US 4827748 A
A forming tool including a mandrel having nuts threaded on its exterior at both ends with an outer cylindrical surface between the nuts, a forming assembly positioned around said mandrel between said nuts, the forming assembly including a pair of end rings having inner lips extending axially along said outer cylindrical surface and an overhang with a re-entrant recess between the joining of the lip with the remainder of the end ring, a resilient sleeve having its ends bonded within said re-entrant recesses of said end rings and extending in surrounding relationship to said cylindrical mandrel surface, means surrounding each end of said sleeve adjacent said end rings to prevent extrusion of the material of said sleeve, seals for sealing between the exterior of said mandrel and the interior of said end ring lips, and means for supplying pressure to the interior of said sleeve to move it radially outward with sufficient force to form a member surrounding the tool outward.
1. A forming tool comprising
a mandrel having means establishing an external upper downwardly facing shoulder and an external lower upwardly facing shoulder with a generally cylindrical surface between such shoulders,
a forming assemble positioned between said shoulders and including
upper and lower end rings each having an inner lip extending in the direction toward the opposite end ring and being in engagement with the exterior cylindrical surface of said mandrel and an overhang providing a reentrant recess radially outward from the point of engagement of said lips with the remainder of said end rings,
a resilient sleeve having its ends bonded within said re-entrant recesses in said end rings and surrounding said external cylindrical mandrel surface, and
means for delivering a forming pressure to the inner surface of said resilient sleeve whereby it is moved radially outward with sufficient force for cold forming a tubular member radially outward.
2. A forming tool according to claim 1 including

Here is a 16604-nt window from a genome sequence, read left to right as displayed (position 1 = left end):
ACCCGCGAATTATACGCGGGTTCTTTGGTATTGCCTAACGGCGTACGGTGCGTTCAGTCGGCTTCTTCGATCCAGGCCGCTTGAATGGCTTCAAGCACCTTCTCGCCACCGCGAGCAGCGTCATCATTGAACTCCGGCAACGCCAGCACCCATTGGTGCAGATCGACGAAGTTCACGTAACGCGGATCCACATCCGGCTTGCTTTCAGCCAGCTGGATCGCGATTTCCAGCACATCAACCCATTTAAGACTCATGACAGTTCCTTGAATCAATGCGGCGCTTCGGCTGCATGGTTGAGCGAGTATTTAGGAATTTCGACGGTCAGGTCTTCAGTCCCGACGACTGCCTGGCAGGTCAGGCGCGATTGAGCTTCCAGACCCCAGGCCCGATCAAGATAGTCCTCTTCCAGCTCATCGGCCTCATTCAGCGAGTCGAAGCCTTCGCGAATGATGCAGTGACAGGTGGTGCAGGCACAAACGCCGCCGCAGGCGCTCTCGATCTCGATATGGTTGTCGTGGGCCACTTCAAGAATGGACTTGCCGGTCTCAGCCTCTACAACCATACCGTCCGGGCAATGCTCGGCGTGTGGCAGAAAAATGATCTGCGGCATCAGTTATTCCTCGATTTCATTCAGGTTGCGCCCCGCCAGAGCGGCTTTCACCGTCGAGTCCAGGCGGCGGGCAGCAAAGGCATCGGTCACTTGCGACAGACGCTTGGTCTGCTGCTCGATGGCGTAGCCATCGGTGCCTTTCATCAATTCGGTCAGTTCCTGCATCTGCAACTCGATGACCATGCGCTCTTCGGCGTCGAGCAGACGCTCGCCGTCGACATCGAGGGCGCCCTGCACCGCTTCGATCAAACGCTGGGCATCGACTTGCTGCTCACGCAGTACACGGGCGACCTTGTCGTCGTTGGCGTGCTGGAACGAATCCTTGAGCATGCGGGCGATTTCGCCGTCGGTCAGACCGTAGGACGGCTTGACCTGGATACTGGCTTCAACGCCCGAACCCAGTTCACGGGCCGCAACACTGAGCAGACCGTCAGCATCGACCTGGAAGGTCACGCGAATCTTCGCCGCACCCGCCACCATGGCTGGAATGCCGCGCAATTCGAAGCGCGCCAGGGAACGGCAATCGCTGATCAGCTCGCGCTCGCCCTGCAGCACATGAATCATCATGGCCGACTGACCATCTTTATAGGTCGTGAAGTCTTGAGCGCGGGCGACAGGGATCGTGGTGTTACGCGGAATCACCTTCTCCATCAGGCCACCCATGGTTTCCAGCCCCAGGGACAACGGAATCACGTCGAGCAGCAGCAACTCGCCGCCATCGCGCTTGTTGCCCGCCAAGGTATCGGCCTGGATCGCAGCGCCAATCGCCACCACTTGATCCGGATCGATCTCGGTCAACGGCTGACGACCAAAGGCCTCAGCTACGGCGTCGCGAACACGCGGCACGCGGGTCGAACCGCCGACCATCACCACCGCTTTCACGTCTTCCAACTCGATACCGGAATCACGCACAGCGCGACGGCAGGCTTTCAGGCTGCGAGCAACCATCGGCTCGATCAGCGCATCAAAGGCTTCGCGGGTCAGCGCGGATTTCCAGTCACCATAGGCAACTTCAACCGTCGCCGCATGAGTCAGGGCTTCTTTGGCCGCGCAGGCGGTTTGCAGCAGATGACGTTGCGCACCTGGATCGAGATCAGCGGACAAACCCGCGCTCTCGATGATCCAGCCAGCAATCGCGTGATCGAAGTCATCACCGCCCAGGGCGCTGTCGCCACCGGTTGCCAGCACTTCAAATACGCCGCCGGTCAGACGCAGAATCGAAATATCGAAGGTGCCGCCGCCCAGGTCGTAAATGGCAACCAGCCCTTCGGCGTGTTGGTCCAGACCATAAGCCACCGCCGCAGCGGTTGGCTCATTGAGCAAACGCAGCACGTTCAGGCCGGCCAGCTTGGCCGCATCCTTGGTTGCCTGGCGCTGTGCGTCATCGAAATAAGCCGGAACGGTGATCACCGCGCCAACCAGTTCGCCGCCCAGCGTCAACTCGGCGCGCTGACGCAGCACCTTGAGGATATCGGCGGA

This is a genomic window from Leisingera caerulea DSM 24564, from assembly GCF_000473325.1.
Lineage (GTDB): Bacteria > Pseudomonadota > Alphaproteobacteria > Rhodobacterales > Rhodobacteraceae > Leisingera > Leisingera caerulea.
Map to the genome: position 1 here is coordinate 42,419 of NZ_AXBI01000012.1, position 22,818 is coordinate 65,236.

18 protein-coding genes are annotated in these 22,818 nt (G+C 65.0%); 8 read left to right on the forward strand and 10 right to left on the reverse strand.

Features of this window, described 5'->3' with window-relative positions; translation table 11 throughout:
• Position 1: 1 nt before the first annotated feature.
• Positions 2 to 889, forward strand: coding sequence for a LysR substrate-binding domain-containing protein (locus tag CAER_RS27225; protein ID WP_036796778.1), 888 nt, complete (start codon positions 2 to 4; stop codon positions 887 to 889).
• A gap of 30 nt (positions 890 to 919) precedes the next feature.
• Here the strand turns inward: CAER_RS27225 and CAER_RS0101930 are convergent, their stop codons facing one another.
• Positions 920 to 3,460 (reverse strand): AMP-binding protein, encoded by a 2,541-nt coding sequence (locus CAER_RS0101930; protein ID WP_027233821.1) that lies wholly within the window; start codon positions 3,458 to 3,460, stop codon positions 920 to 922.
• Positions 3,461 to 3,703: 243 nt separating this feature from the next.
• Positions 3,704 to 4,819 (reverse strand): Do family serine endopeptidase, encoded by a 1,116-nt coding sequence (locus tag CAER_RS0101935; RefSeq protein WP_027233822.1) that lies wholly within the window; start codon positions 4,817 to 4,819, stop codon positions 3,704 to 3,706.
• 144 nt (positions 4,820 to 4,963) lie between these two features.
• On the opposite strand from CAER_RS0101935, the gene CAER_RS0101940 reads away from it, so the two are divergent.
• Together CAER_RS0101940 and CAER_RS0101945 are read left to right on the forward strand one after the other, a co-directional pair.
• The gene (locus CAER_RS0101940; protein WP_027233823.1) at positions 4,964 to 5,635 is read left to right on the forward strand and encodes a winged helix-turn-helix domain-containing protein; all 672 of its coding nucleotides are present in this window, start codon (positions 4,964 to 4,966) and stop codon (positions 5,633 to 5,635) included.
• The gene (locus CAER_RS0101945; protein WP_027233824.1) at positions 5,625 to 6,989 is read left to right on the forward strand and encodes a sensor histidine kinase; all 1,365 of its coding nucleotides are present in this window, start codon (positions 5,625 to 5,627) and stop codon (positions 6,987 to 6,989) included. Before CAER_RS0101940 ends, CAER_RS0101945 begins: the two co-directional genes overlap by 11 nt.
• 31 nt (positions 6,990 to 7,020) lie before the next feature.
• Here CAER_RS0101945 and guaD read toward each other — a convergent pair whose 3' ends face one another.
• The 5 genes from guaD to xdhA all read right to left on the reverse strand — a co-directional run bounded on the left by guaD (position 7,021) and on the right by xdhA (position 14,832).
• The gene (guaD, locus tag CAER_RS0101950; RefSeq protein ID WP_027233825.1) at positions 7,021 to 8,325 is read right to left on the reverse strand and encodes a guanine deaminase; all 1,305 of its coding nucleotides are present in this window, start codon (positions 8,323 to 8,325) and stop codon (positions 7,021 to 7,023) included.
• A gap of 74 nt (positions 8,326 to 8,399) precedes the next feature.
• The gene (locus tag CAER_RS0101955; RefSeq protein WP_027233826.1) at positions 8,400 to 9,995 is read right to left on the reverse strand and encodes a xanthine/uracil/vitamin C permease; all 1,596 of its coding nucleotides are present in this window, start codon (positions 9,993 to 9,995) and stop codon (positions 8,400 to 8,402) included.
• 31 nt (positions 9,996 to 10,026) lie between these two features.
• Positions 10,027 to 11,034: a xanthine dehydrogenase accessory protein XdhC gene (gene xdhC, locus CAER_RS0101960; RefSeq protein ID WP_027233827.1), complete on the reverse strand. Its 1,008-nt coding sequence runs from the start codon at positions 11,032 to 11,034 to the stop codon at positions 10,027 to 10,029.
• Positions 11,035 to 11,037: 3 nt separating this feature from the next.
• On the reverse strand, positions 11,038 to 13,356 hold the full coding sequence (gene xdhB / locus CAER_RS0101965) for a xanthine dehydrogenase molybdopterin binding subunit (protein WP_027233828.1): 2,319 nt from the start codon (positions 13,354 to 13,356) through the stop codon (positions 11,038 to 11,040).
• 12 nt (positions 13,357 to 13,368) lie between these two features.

anti-extrusion means surrounding the upper and lower ends of said sleeve adjacent said end rings.
3. A forming tool according to claim 1 including
a pair of sealing grooves in the mandrel exterior cylindrical surface at positions within said end ring lips, and
a seal within each of said sealing grooves for sealing between the exterior of said mandrel and the interior of said end ring lips.
4. A forming tool according to claim 3 wherein
each of said seals is a pressure responsive sealing assembly.
5. A forming tool according to claim 4 wherein said seals each include
a seal body,
an inner and an outer lip at one end of said body, and
means for urging said lips apart into sealing engagement between the groove and the end ring lip.
6. A forming tool according to claim 2 wherein said anti-extrusion means includes
a plurality of segments surrounding each end of said sleeve and forming a ring, and
means for urging said segments radially inward to maintain said ring while said sleeve is exposed to internal pressure,
said ring of segments presenting minimum clearance between their exterior surface and the member being formed to limit extrusion of the sleeve.
7. A forming tool according to claim 1 wherein
said pressure is supplied through a passage extending through said mandrel.
8. A forming tool according to claim 1 including
sealing means supported from said mandrel and positioned below the mandrel for sealing the interior of a tubular member after it has been formed outward for testing of the seal of the joint made by such deformation of the tubular member.
9. A forming tool according to claim 1 wherein said sealing means includes
a packoff tool secured to the lower end of said mandrel,
said packoff tool being sized to provide a sealing engagement with the interior of the member being formed at a position below the mandrel.
The present invention relates to a tool which is suitable for being positioned within a first tubular member and capable of expanding that tubular member into tight sealing engagement with the interior of a second tubular member surrounding the first tubular member. This tool is particularly useful in the forging of connections between tubular members or of a tubular member into a ring such as a hanger within a well bore.
U.S. Pat. No. 4,662,663 discloses pressure forming of a tubular member in an underwater location to provide a connection between two tubular members, such as in repair of an undersea pipeline. This tool utilizes a metal mandrel which is surrounded by an elastomeric sleeve which engages the tubular member to be formed and pressure is delivered to the interior of the elastomeric sleeve which is sufficient to deform the tubular member outwardly into tight sealing engagement with the annular member it is to engage. U.S. Pat. No. 4,648,626 discloses a similar structure and U.S. Pat. No. 4,388,752 discloses another type of forming tool which subjects the elastomeric sleeve to axial loading to cause it to expand the tubular member radially outward.